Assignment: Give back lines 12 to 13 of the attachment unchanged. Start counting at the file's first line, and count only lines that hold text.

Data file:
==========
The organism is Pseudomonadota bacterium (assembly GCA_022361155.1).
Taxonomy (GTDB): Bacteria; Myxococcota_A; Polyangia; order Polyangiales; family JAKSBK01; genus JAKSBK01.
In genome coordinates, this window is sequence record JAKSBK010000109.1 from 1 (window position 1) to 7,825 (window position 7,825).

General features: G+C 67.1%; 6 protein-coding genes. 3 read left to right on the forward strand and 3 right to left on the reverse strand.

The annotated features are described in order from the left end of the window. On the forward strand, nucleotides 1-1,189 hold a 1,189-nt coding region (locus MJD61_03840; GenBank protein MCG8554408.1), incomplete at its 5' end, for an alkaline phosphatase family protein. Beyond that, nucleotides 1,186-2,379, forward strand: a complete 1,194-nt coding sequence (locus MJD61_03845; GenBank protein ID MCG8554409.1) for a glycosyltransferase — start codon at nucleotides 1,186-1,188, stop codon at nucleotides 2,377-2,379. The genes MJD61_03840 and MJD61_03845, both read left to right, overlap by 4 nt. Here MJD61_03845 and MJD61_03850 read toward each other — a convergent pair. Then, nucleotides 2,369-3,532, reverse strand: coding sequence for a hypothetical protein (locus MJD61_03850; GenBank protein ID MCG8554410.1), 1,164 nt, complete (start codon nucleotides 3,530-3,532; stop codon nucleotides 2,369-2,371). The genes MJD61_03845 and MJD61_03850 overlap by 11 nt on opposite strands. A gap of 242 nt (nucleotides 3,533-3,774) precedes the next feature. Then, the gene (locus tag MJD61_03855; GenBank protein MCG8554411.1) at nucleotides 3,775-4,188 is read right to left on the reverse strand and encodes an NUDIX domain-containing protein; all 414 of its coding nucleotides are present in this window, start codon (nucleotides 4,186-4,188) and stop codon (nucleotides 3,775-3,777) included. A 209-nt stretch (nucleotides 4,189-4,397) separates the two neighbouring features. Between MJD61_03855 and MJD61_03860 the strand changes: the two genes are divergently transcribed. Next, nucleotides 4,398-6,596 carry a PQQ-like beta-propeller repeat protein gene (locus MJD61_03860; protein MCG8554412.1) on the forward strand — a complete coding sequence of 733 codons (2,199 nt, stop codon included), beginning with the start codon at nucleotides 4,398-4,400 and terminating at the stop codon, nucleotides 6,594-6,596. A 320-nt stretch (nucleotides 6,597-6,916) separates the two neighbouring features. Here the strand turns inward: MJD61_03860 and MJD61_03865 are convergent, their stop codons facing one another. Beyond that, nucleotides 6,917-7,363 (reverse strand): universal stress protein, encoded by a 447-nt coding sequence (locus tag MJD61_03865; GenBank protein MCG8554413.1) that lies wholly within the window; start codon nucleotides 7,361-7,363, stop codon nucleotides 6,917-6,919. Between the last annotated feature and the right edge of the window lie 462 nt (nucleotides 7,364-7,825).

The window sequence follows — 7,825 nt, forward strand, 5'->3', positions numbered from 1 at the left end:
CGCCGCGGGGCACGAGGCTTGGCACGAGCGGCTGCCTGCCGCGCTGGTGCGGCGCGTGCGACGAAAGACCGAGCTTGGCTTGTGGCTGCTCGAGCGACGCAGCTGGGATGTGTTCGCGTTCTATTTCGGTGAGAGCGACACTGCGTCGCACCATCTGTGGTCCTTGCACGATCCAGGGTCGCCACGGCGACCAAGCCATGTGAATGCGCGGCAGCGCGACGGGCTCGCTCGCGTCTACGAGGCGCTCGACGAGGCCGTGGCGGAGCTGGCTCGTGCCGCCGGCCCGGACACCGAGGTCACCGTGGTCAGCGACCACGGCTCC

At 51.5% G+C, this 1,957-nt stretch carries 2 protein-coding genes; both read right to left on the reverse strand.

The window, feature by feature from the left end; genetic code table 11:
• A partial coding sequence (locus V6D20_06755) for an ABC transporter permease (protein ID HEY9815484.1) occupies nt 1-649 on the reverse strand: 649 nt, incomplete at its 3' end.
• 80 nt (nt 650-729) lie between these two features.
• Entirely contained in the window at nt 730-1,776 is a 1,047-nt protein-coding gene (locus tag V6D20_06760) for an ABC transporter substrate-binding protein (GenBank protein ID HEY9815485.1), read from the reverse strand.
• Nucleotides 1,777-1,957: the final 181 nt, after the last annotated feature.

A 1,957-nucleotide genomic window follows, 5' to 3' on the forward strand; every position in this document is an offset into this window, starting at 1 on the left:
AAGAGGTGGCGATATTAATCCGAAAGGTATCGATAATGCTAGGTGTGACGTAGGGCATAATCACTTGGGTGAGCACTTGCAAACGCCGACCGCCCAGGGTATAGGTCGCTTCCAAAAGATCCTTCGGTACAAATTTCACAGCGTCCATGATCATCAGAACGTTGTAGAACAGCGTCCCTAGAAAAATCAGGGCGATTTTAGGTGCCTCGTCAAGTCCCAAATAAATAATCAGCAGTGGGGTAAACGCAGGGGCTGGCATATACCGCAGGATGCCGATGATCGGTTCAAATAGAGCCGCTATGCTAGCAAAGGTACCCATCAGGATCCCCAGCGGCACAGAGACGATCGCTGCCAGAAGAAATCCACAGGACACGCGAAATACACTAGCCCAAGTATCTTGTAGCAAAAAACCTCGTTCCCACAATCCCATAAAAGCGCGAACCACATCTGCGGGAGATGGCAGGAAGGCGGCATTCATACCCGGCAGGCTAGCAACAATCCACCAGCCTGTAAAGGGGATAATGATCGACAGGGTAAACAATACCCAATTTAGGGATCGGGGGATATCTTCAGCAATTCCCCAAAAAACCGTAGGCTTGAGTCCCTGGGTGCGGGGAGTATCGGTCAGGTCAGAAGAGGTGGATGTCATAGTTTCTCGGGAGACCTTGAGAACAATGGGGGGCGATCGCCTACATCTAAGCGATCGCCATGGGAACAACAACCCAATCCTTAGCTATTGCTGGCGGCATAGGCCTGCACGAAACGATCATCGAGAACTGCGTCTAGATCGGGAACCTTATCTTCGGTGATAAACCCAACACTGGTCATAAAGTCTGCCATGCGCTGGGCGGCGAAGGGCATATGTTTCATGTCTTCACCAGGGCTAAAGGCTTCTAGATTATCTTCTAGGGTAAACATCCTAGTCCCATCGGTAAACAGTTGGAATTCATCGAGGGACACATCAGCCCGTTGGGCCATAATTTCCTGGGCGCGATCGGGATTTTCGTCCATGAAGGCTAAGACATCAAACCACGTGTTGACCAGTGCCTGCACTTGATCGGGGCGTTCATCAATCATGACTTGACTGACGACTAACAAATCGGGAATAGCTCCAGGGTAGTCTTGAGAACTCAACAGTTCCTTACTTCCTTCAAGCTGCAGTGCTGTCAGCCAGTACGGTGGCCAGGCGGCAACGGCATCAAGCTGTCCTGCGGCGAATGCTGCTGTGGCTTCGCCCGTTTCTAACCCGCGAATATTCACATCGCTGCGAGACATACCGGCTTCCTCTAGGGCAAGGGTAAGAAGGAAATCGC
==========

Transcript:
• Entirely contained in the window at nt 730-1,776 is a 1,047-nt protein-coding gene (locus tag V6D20_06760) for an ABC transporter substrate-binding protein (GenBank protein ID HEY9815485.1), read from the reverse strand.
• Nucleotides 1,777-1,957: the final 181 nt, after the last annotated feature.